por·​tent | \ ˈpȯr-ˌtent How to pronounce portent (audio) \

Definition of portent

1 : something that foreshadows a coming event : omen, sign
2 : prophetic indication or significance

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Examples of portent in a Sentence

a red sky in the morning can be a portent of a coming storm a scout was sent to have a look at this teenage pitcher who was supposed to be the latest portent of the baseball world
Recent Examples on the Web For Lovell, grabbing an earlier mission was all upside—and as for the unlucky portent of a mission numbered 13? Jeffrey Kluger, Time, "NASA Saw Apollo 13 as a Fiasco. 50 Years Later, Astronaut Jim Lovell Has Made Peace With the 'Successful Failure'," 10 Apr. 2020 If nothing else, Armageddon is a crucial cultural artifact: a portent of American culture’s jingoism in the 2000s, when blockbuster action sequences had the tone and tenor of Budweiser commercials. David Sims, The Atlantic, "30 Underrated Films You Should Revisit," 10 Apr. 2020 From those countries, the view remained almost unrelentingly grim, a frightening portent even for places like New York, the epicenter of the U.S. outbreak, where trucks have been fork-lifting bodies outside overflowing morgues. Mike Rose, cleveland, "Latest coronavirus updates: Europe’s hospitals bow under the weight of pandemic crush," 3 Apr. 2020 Set against the portent of mass calamity, even a fleeting form like Offill’s gets loaded up with significance. Michelle Dean, The New Republic, "A Fragmented Novel for the End of the World," 2 Apr. 2020 The speeches had been full of dark portents—there were references to Pearl Harbor, Pontius Pilate, and Vladimir Putin—but the mood seemed to lift when the voting began, around eight-fifteen. Robert P. Baird, The New Yorker, "The Art of the Democratic Deal," 16 Dec. 2019 But perhaps celebration is always rimmed with portent — then as much as now. Meara Sharma, New York Times, "How to Eat Dinner Like the Last Citizens of Pompeii," 24 Dec. 2019 The minute-long trailer from MGM begins with Hudson silhouetted in sepiatone in some sort of celestial cosmos, singing a verse from the title song nearly a cappella, in a moody arrangement filled as much with portent as soul. NBC News, "Jennifer Hudson commands 'Respect' as Aretha Franklin in first teaser," 23 Dec. 2019 LEXINGTON - Rarely has an opening play been a more telling portent of things to come. Jon Hale, The Courier-Journal, "Kentucky football sets school record for rushing yards in rout of UT Martin," 23 Nov. 2019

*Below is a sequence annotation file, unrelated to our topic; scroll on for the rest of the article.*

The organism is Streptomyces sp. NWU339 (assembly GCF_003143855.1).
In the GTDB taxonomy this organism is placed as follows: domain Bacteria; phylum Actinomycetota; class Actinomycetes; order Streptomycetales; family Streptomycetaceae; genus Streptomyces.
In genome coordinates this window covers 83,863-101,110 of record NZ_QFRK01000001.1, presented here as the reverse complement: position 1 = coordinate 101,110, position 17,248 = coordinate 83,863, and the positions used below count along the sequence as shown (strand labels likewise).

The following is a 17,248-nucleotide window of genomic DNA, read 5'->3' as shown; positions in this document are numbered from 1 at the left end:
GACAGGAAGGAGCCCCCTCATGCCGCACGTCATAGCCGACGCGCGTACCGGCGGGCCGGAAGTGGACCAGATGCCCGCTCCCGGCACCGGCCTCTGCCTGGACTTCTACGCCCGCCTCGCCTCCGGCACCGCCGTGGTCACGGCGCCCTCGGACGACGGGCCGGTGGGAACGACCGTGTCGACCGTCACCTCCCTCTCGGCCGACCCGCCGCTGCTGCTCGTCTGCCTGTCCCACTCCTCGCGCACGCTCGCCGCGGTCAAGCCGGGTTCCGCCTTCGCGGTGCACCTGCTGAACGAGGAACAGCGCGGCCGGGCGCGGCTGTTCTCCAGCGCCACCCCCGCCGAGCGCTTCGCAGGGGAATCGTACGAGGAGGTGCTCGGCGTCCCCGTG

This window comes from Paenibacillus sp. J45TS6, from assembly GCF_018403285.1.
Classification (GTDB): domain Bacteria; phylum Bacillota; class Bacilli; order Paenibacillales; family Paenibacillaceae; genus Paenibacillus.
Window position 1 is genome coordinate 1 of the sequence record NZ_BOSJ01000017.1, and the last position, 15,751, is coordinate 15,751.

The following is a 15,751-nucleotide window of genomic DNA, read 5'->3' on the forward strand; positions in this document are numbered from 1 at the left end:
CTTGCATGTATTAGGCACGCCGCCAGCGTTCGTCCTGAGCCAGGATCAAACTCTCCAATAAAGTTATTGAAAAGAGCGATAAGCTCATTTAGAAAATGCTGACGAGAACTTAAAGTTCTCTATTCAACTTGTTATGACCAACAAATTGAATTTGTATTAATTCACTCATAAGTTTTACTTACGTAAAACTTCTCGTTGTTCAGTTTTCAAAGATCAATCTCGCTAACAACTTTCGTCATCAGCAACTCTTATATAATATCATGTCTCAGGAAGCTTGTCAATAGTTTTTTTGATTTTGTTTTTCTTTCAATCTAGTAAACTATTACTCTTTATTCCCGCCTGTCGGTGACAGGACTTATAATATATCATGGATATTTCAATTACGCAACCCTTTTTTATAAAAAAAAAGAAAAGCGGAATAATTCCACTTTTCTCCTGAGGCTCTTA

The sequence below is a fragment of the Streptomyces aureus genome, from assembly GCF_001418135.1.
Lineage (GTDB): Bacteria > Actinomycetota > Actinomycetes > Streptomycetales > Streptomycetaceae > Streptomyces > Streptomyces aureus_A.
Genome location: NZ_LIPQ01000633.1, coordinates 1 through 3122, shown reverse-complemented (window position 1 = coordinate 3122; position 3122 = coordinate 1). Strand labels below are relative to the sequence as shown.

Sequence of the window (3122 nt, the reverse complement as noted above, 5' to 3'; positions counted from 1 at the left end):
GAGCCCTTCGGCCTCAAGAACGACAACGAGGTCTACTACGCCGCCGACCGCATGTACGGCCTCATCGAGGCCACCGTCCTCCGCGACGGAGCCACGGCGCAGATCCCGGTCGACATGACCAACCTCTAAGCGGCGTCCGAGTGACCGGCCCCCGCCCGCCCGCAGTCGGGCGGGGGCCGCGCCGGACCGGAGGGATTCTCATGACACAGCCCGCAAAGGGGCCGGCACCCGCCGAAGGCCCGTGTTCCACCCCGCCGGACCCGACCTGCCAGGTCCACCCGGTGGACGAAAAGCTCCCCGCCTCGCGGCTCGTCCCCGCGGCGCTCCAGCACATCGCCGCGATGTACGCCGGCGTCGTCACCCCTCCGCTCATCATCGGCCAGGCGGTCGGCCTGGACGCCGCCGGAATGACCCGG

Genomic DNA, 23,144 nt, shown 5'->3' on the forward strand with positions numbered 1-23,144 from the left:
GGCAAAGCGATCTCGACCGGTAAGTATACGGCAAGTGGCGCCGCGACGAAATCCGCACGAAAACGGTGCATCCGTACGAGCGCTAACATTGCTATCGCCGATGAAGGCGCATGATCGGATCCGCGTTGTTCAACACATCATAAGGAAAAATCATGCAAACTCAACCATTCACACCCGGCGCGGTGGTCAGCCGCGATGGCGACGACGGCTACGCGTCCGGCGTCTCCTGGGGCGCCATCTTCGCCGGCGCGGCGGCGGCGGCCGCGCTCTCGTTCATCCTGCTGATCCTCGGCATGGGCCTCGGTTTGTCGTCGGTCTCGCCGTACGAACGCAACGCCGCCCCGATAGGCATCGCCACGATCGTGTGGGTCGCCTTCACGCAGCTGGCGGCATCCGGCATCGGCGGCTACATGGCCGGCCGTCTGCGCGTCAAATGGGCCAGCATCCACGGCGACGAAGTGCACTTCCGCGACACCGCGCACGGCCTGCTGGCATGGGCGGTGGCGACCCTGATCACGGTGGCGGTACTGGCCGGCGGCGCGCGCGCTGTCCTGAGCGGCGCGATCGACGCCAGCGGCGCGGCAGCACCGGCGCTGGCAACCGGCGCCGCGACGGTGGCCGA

These example sentences are selected automatically from various online news sources to reflect current usage of the word 'portent.' Views expressed in the examples do not represent the opinion of Merriam-Webster or its editors. Send us feedback.

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First Known Use of portent

1562, in the meaning defined at sense 1

History and Etymology for portent

Latin portentum, from neuter of portentus, past participle of portendere

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Time Traveler for portent

Time Traveler

The first known use of portent was in 1562

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Statistics for portent

Last Updated

19 Apr 2020

Cite this Entry

“Portent.” Merriam-Webster.com Dictionary, Merriam-Webster, https://www.merriam-webster.com/dictionary/portent. Accessed 27 May. 2020.

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More Definitions for portent


How to pronounce portent (audio)

English Language Learners Definition of portent

formal + literary : a sign or warning that something usually bad or unpleasant is going to happen


por·​tent | \ ˈpȯr-ˌtent How to pronounce portent (audio) \

Kids Definition of portent

: a sign or warning of something usually bad that is going to happen : omen

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